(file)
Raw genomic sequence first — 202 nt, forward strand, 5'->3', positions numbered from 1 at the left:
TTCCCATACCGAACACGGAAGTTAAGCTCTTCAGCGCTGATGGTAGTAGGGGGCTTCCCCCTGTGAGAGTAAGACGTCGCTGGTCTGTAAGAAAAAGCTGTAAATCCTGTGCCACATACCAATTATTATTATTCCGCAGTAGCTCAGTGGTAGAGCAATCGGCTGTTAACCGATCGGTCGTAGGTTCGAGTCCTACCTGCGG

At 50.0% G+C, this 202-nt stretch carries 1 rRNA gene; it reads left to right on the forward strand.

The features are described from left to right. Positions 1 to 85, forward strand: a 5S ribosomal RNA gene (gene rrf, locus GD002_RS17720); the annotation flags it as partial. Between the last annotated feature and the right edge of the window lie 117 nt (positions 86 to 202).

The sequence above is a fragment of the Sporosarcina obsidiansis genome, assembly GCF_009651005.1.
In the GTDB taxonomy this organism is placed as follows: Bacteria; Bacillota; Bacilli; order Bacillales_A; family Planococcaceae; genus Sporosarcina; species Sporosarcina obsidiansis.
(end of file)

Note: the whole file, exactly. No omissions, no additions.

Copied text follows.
Raw genomic sequence first — 202 nt, forward strand, 5'->3', positions numbered from 1 at the left:
TTCCCATACCGAACACGGAAGTTAAGCTCTTCAGCGCTGATGGTAGTAGGGGGCTTCCCCCTGTGAGAGTAAGACGTCGCTGGTCTGTAAGAAAAAGCTGTAAATCCTGTGCCACATACCAATTATTATTATTCCGCAGTAGCTCAGTGGTAGAGCAATCGGCTGTTAACCGATCGGTCGTAGGTTCGAGTCCTACCTGCGG

At 50.0% G+C, this 202-nt stretch carries 1 rRNA gene; it reads left to right on the forward strand.

The features are described from left to right. Positions 1 to 85, forward strand: a 5S ribosomal RNA gene (gene rrf, locus GD002_RS17720); the annotation flags it as partial. Between the last annotated feature and the right edge of the window lie 117 nt (positions 86 to 202).

The sequence above is a fragment of the Sporosarcina obsidiansis genome, assembly GCF_009651005.1.
In the GTDB taxonomy this organism is placed as follows: Bacteria; Bacillota; Bacilli; order Bacillales_A; family Planococcaceae; genus Sporosarcina; species Sporosarcina obsidiansis.